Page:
in the The Bride of the Ancient Magus and Ranking of Kingsthe animators Wit Studio have proven particularly adept at adapting fantasy manga based on classic fairy tales. Wit’s latest fairy tale manga adaptation, The girl on the other sidehas elements of both series in its character archetypes – Teacher is an elegant and caring semi-humanoid monster à la Elias from Magus Bride and Shiva’s adorable child as Ranking of Kings‘ Bojji – while offering a truly unique experience.
Joke adjusted first Nagabe‘s manga into a 10-minute short film in 2019. This feature film OVAwhich was screened at the 2022 Fantasia Film Festival and will continue to stream crispy roll later this year, with a running time of just 70 minutes, five of which are credits, is still fairly short by feature standards. With its slow pace and emphasis on atmosphere over simple storytelling, this short film nonetheless seems to be the right length for what it is trying to achieve. a longer version would require a different narrative approach.
The best thing about this film is its art and animation. Even in silent moments, there are never obvious animation shortcuts; The line drawings are always in some form of expressive movement. The closest comparison I can make is to The Story of Princess Kaguya, but with more Western influences in design. The way they animate shadows and lighting effects is particularly impressive – the watercolor shading makes the images appear three-dimensional without looking like CGI. It can be OVAbut crispy roll should seriously consider bringing this to theaters as the images would look incredible on the big screen.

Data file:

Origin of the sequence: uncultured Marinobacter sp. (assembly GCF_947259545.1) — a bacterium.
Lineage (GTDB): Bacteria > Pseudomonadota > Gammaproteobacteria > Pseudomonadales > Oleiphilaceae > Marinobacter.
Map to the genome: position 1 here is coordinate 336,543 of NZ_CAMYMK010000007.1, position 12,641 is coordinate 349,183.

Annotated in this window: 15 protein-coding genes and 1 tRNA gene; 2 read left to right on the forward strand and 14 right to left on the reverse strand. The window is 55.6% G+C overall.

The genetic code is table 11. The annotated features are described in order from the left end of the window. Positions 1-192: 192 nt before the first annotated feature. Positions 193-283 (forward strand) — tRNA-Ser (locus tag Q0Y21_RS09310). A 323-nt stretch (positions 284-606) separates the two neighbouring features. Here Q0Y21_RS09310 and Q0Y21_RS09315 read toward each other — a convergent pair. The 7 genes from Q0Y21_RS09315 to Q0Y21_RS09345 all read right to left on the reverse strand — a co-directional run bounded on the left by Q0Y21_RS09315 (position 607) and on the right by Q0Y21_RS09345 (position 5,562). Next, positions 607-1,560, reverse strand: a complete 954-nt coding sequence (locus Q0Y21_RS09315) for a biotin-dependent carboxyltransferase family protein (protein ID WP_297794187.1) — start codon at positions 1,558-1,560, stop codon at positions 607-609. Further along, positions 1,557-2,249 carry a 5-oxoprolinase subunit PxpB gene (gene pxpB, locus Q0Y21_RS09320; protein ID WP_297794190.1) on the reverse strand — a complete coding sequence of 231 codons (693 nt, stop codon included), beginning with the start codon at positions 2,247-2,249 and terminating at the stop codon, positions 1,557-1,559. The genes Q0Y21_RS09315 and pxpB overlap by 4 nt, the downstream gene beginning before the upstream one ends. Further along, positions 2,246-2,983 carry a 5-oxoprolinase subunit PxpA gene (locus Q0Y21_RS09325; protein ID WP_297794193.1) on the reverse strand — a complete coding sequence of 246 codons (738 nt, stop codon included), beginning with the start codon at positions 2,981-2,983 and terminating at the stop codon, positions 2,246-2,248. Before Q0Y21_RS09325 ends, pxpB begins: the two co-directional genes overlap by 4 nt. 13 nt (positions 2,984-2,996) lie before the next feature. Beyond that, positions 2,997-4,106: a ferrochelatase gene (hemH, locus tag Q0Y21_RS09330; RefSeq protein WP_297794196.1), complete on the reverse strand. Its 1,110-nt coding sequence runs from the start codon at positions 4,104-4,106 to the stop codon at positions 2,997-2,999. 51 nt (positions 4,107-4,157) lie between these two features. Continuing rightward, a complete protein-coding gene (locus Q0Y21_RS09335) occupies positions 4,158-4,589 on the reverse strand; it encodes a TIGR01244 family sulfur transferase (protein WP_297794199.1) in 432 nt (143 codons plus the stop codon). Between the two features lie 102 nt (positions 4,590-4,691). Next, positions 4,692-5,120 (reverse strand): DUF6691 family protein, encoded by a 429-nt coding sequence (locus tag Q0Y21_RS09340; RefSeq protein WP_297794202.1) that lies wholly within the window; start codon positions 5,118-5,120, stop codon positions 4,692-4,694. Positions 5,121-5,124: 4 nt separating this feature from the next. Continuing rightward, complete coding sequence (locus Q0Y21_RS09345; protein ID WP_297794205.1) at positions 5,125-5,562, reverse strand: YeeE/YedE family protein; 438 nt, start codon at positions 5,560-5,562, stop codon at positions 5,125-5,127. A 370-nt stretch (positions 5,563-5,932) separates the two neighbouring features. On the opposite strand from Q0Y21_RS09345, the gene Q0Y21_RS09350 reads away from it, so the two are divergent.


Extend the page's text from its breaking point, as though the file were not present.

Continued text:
The excellent animation contributes to the fact that the characters can be easily connected emotionally. Shiva’s design tends toward minimalism: you can probably count on one hand the number of shots she has a nose in, and in wide-angle shots her eyes become mere dots. That’s all you really need to convey their joy, their excitement, their loneliness, and their fear. The teacher, with his demonic face with no discernible mouth, is his own challenge to animate, but his eyes and body language prove the key to showing his feelings.
At its most basic level, this is the story of a dark, sad man who finds joy and light in his life by protecting a young girl from the depressing world around her. Jun Fukuyama‘s vocal performance as a teacher and Rie Takahashi‘s high pitched Shiva suits the dark-light dynamic, although at times Takahashi seems to exaggerate the cute child’s voice (if this is dubbed I’d be curious to hear a real child actor portray Shiva). Although some of the darker fantasy elements (spooky flashbacks, a few scenes of violent knights, a twist to a more action-heavy climax) make it questionable whether or not this really counts as Iyashikei, this film’s atmospheric and thematic strengths fit in solidly with those of the “healing” genre.
The emphasis on vibes, rather than attempting to take the entire storyline from the 11-volume manga, leaves the world-building intriguingly abstract. Some things about the teacher’s curse are obvious (it spreads through touch, it wiped his human memories, humans hunt him and others with the curse), while other aspects remain a little more vague (it mostly turns humans into animals, but sometimes turns them into them). explode into trees? The corrupted have no souls?). The film’s climax, which involves some border-crossings between worlds, makes just enough sense to pull in, but it’s still hard to follow exactly what’s going on from moment to moment.
Even if I didn’t quite understand it The girl on the other side film, it still made an emotional impression on me. With the simple yet strong archetypes of its characters and the amazing beauty of its animation, this anime is a compelling work of art. It’s really shocking that these are directors Satomi Maiya and Yutaro Kubodirecting a feature-length film for the first time – all anime fans should pay attention to what these two do next.